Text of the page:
The UK’s financial services regulators have for many years said that they mean to hold individuals to account for wrongdoing in financial services.
But those claims have rung hollow when we have seen, year after year, the focus of high-profile enforcement action typically being meted out on corporates whenever there has been systemic wrongdoing in the sector.
In the past five years the Financial Conduct Authority imposed a total aggregate of more than £3bn on firms. It is true that the numbers of prosecutions by the Financial Services Authority (now FCA), for example for insider dealing, have been trending upwards over the past decade.
But the regulatory sanctions (fines and bans) against individuals has not been rising in line with this trend. Significantly, the regulators’ higher aim – to hold senior management to account for systematic failures in firms – has largely eluded them.
Could this all be about to change? For the first time, it appears the stars are in alignment for a radical transformation that will finally make individual accountability real. In the background to the FCA’s current regulatory approach is its loudly voiced ambition to bring about cultural change in the industry.
- The FCA wants to bring about cultural change in financial services.
- The Parliamentary Commission on Banking Standards recommended to hold individuals to account.
- A firm must take reasonable care to ensure that no employee performs any functions that could pose a risk to the client or firm without having been certified.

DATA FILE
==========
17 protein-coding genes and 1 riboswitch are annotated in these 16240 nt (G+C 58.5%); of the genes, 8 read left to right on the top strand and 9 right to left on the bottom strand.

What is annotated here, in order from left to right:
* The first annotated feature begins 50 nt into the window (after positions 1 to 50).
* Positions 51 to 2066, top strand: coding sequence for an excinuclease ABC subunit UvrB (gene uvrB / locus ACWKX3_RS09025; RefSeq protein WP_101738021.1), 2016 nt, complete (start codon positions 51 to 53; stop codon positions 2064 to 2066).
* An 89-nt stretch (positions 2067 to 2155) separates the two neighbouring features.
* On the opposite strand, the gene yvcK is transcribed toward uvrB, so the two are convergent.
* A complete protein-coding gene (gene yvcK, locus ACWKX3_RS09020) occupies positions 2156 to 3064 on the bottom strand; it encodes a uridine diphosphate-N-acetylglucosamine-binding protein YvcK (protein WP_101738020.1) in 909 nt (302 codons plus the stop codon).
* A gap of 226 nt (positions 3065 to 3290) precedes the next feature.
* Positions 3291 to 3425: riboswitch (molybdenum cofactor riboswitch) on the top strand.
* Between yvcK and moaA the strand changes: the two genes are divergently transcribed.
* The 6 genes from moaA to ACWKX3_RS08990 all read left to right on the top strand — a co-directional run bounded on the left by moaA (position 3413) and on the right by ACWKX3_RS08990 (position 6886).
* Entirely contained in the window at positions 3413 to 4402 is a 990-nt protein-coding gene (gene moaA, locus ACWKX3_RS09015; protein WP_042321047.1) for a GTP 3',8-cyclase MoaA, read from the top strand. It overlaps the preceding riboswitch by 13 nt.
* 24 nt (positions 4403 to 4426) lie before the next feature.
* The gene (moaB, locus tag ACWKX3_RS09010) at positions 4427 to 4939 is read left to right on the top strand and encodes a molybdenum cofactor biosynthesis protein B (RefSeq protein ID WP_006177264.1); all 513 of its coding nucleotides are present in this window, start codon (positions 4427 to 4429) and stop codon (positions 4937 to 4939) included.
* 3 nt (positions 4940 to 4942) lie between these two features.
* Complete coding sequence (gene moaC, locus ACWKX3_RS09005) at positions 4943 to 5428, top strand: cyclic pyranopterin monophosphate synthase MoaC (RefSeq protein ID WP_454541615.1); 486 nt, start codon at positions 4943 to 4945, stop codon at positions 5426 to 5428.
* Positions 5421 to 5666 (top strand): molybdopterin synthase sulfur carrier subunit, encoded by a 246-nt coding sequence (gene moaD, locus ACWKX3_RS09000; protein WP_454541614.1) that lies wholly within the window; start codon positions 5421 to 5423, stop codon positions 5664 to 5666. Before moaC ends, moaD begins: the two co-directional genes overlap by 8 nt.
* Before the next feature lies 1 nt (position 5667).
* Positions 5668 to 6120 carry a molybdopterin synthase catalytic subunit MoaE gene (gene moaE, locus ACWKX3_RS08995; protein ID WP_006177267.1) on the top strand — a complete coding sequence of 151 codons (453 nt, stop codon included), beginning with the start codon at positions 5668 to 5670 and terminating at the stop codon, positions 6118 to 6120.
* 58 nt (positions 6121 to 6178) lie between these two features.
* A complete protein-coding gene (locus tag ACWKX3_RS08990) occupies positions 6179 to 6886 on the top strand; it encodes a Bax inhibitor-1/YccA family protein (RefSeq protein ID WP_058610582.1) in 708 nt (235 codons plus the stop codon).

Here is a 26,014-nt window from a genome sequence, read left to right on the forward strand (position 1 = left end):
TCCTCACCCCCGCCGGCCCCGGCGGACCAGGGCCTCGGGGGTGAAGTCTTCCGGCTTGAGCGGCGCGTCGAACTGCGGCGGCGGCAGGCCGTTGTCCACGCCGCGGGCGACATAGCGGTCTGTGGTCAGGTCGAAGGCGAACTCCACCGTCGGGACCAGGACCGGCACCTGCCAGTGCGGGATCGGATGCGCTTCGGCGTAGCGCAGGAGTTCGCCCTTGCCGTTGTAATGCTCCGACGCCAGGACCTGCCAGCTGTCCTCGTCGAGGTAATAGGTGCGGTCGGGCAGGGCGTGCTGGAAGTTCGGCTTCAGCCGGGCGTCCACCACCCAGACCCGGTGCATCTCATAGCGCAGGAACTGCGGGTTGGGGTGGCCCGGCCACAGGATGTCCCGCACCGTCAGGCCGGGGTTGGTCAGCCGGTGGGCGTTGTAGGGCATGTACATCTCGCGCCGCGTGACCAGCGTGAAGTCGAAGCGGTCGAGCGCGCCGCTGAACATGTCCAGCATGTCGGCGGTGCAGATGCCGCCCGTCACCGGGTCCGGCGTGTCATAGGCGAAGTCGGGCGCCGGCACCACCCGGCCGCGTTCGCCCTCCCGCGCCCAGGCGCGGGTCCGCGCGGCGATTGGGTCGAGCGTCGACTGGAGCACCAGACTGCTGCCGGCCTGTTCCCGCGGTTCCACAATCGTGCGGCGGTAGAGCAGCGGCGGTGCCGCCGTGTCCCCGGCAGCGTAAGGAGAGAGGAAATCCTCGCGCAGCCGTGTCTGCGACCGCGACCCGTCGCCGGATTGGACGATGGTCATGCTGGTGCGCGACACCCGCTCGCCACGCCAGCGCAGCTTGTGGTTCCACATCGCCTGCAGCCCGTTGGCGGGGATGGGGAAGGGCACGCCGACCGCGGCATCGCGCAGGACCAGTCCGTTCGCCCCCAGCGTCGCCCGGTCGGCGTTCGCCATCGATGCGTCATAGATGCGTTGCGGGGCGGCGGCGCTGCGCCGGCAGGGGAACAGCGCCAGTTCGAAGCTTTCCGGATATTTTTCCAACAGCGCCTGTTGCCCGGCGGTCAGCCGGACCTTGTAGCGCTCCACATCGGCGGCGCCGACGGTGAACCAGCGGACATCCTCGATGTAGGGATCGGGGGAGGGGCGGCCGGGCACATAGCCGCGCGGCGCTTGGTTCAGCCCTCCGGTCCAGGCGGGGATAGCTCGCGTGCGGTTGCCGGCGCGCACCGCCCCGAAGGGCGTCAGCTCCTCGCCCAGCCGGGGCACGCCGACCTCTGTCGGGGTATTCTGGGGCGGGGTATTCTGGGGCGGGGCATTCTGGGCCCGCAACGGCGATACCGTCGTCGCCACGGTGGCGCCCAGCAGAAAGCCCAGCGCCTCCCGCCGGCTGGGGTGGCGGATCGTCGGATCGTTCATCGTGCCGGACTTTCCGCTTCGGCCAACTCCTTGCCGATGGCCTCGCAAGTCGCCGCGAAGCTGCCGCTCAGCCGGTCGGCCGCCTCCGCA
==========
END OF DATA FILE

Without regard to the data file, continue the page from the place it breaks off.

Layered on top of this is the recently introduced (and soon to be rolled out to the whole regulated industry) Senior Managers and Certification Regime (SMCR), creating a new legal framework that makes it easier for the regulators to hold senior managers to account.
Finally, there is the FCA’s new approach to investigations and enforcement, introduced after Mark Stewards’ arrival at the helm of enforcement in late 2015, and coinciding with the publication of a report into the FSA’s handling of the HBoS failure. With these forces all pulling in the same direction, the signs are that we are entering a new era of regulation where senior management accountability is real and will be felt.
The FCA’s driving ambition to change the culture of the industry forms the backdrop to many of its current regulatory initiatives.
The financial crisis of 2008 was followed in subsequent years by what is often described as a “conduct crisis”. Still reeling from the shock of the widespread conduct issues that brought about payment protection insurance mis-selling, new scandals emerged in the industry.
This time on the wholesale side; misconduct was revealed across multiple firms in Libor and Forex benchmark setting.
While commentators may argue over the immediate drivers for these particular conduct scandals, most were agreed on one thing: trust between the industry and consumers had been eroded.
As far back as 2009, under (Lord) Adair Turner’s leader-ship of the then FSA, the ‘culture’ of the industry became the subject of scrutiny by regulators, parliament and media commentators as being a root cause.
An industry that was perceived as offering conspicuous bonuses on the reward upside with little of the downside risk, and where the consequences of wrongdoing or mistakes end up being shouldered by consumers and taxpayers was destined to attract such scrutiny.